Judging from my experience, I’d say it would take a year for this student’s English to advance sufficiently. But she’d have to be very motivated and find a good tutor. There are no shortcuts that I know of. And students lacking motivation and self-monitoring skills never seem to make it out of the rut of their fossilized language.

Sunday, February 22, 2009

Too Soon Success?

By Maria Spelleri

Instructor, Department of Language and Literature
Manatee Community College, Florida, USA

In an article by Jeanette Corbett, What is Grammar and How Should We Teach It?, there is one point in particular that stopped me dead in my tracks.

It states that “success happens too soon” for students using strictly communicative language learning techniques (from reading the article you can deduce this refers to no explicit grammar instruction at all in a 100% task-based/situation-based learning environment). By this the author means that once students are able to get a point across with some degree of comprehensibility on the part of the listener, the student is less motivated to learn and correct his or her grammar, and in fact, “…any subsequent language input appears secondary and unnecessary to the learner, as they have already communicated their message” (Corbett p. 1).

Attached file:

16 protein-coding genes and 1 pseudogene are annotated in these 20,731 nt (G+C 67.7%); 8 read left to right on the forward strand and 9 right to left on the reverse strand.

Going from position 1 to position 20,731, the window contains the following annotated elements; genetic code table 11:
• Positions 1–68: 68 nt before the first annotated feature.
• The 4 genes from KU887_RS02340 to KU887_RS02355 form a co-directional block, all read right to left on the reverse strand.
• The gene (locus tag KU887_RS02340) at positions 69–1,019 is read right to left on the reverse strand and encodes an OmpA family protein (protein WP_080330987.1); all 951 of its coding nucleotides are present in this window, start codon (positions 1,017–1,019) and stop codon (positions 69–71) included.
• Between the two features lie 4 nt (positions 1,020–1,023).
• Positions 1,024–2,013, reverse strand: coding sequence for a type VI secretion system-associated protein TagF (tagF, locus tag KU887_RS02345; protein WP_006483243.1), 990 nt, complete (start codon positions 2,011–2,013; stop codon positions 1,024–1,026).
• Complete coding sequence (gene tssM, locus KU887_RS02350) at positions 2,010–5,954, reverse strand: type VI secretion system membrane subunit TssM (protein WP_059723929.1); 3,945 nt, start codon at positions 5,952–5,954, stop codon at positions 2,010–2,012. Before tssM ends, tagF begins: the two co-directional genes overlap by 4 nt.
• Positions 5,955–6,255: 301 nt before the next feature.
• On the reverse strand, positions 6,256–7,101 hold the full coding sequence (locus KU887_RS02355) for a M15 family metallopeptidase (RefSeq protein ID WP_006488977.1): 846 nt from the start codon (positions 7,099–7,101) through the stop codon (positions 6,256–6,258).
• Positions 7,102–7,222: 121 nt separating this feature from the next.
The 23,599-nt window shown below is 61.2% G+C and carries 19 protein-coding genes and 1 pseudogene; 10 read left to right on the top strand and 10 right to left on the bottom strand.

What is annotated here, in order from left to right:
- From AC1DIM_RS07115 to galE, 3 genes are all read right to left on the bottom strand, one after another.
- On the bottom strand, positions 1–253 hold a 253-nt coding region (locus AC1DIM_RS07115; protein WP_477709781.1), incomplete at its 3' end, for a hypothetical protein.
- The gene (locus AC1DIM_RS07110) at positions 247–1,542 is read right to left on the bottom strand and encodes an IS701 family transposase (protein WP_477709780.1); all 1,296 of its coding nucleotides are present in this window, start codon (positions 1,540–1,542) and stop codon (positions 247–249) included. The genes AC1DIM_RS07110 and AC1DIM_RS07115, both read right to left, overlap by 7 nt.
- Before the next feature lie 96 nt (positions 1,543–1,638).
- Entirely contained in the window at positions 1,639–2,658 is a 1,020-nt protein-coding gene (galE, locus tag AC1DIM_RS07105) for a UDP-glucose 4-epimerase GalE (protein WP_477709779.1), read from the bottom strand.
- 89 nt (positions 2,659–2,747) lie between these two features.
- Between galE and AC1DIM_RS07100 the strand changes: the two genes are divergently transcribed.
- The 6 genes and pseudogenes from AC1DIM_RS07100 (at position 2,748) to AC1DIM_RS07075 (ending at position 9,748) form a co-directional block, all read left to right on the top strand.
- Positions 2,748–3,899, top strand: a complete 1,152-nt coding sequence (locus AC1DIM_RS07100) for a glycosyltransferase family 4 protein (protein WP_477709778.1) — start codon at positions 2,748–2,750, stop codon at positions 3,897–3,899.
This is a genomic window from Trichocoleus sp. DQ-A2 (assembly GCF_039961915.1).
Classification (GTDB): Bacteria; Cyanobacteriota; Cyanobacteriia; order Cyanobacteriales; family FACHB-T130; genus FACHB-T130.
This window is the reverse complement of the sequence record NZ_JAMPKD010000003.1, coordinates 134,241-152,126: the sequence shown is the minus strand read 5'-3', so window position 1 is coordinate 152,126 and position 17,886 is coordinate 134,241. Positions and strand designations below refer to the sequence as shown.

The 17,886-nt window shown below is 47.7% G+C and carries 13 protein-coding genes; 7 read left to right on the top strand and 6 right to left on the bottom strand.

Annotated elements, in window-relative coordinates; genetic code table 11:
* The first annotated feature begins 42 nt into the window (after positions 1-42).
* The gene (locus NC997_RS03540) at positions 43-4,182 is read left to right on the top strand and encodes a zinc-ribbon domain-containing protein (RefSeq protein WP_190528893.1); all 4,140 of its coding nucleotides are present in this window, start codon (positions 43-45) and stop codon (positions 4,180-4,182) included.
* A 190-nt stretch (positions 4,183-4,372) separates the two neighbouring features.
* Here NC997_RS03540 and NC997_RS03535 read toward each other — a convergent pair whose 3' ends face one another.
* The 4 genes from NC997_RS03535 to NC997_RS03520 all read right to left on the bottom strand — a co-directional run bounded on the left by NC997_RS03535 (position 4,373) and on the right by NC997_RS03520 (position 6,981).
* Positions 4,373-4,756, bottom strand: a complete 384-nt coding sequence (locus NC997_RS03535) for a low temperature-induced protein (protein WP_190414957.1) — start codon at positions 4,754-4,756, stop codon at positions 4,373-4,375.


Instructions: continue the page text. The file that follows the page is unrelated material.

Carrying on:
Wow! How true is that for those of us teaching in English speaking countries? Many immigrants don’t have the chance to take formal English lessons until they have been in the new country for several years, meanwhile learning English “off the street.” Or sometimes students have attended conversation based classes that focus on fluency and have rarely or never had their grammar corrected. These students are the most challenging to me because of, ironically, their success as English language users! When they get to a place in their lives when they register for formal classes, it is very hard for an instructor to “undo” what has worked all right for the student over the years.

Naturally, we may question whether we really want to or need to “undo” anything at all. After all, we can understand the meaning of “I going now” or “I no like this” or “You want?”, so if the learners are getting their needs met using this level of English, who are we teachers to tell them they are wrong?